The deadline is August 15. Poems submitted after the deadline will not be considered. There is no charge to enter, so there are no monetary rewards; however, winners are published on this blog. Please don’t stray too far from “family-friendly” language (some children and teens read this blog). No simultaneous submissions, please. You should know by the end of the month whether or not your poem will be published. Decision of the judge or judges is final.

The poet retains copyright on each poem. If a previously unpublished poem wins and is published elsewhere later, please give credit to this blog. I do not register copyright with the US copyright office, but by US law, the copyright belongs to the writer unless the writer assigns it to someone else.

If the same poet wins three months in a row (which has not happened thus far), he or she will be asked not to submit the following two months.

How to Submit Your Poem:

Send one poem only to wildamorris[at]ameritech[dot]net (substitute the @ sign for “at” and a . for “dot”). Put “August Poetry Challenge Submission” in the subject line of your email. Include a brief bio that can be printed with your poem if you are a winner this month. Please put your name and bio UNDER the poem in your email. If the poem has been published before, please put that information UNDER the poem also. NOTE: If you sent your poem to my other email address, or do not use the correct subject line, the poem may get lost and not be considered for publication.

If you submitted a poem on this theme in July, you may revise and resubmit your poem, or submit another poem, if you wish.

Submission of a poem gives permission for the poem to be posted on the blog if it is a winner, so be sure that you put your name (exactly as you would like it to appear if you do win) at the end of the poem.

Poems may be pasted into an email or sent as an attachment (Doc, Docx, rich text or plain text; no pdf files, please). Please do not indent the poem or center it on the page. It helps if you submit the poem in the format used on the blog (Title and poem left-justified; title in bold (not all in capital letters); your name at the bottom of the poem). Also, please do not use multiple spaces instead of commas in the middle of lines. I have no problem with poets using that technique (I sometimes do it myself). However I have difficulty getting the blog to accept and maintain extra spaces.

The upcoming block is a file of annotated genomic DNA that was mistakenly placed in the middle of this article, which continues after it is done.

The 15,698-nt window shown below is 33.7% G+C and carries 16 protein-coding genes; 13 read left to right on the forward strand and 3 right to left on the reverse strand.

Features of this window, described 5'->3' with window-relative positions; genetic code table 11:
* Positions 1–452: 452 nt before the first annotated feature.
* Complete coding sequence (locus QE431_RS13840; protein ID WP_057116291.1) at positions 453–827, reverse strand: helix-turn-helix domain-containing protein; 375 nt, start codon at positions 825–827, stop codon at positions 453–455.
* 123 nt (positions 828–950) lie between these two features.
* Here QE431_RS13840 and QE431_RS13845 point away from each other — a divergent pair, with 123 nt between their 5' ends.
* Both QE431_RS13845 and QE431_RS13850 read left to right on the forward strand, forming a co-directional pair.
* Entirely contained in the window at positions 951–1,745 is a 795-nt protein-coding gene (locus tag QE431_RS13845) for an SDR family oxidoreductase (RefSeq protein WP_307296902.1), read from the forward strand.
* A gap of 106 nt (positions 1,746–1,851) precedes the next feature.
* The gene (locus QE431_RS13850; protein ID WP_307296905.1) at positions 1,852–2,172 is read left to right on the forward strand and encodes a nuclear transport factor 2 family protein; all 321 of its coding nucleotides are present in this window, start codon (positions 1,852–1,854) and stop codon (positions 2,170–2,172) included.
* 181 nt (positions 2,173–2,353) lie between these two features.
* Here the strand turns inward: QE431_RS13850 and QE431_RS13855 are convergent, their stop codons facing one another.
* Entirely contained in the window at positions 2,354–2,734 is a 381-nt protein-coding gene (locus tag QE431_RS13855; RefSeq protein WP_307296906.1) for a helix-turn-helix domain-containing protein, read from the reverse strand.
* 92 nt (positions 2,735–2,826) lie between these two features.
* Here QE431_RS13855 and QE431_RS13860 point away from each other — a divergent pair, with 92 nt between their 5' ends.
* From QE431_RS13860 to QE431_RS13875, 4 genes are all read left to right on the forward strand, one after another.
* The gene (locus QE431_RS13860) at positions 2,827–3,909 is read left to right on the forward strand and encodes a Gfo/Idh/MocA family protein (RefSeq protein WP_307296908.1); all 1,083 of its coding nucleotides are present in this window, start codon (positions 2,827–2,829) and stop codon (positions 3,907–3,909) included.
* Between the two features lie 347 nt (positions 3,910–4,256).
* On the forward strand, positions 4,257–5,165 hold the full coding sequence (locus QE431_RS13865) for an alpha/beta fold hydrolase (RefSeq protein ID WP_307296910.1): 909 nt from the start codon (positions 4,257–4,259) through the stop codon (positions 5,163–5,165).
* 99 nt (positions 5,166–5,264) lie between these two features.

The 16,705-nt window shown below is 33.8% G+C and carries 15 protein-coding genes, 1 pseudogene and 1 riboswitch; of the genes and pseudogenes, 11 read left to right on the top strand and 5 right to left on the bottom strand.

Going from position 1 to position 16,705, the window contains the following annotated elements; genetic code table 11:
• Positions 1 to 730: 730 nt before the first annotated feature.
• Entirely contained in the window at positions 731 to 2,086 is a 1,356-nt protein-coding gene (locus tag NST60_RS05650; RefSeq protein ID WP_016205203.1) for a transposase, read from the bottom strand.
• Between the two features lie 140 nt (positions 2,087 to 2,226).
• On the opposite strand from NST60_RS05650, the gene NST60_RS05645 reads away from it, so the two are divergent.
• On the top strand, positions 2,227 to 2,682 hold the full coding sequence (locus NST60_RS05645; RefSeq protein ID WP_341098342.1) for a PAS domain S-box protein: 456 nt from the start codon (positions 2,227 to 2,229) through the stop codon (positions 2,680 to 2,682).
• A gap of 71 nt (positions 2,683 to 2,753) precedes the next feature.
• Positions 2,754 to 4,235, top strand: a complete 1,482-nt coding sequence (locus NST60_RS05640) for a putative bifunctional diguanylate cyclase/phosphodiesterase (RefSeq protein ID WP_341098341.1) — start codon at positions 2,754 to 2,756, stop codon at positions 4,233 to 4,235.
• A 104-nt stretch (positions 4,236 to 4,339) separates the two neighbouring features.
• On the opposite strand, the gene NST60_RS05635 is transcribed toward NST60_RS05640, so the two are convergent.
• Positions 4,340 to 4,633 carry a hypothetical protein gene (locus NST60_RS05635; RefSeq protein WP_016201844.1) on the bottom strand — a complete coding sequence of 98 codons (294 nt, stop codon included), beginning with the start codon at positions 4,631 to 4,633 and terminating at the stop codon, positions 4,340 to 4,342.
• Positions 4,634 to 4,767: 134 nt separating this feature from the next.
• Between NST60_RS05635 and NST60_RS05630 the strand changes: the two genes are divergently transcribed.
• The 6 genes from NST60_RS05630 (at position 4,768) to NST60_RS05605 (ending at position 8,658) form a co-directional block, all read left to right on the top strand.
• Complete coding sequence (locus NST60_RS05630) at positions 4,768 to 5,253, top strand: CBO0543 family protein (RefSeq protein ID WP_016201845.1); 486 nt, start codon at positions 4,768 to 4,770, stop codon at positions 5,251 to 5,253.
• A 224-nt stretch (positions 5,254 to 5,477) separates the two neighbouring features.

Poems shorter than 40 lines are generally preferred but longer poems will be considered.

Diana Anhalt, a former resident of Mexico City, Mexico—her parents moved there in 1950 in order to escape the McCarthy era—made that country her home for sixty years.  She married a Mexican, had two children, taught and served on the board of the American School Foundation, and subsequently edited their newsletter, “Focus,”for eight years. She resided in Mexico City until 2010. During that time, her work, which has included essays, book reviews, poetry and a book, A Gathering of Fugitives: American Political Expatriates in Mexico 1948-1965 (Archer Books) has appeared in both English and Spanish. She subsequently moved to Atlanta, GA with her late husband, Mauricio, in order to be closer to family.

© Wilda Morris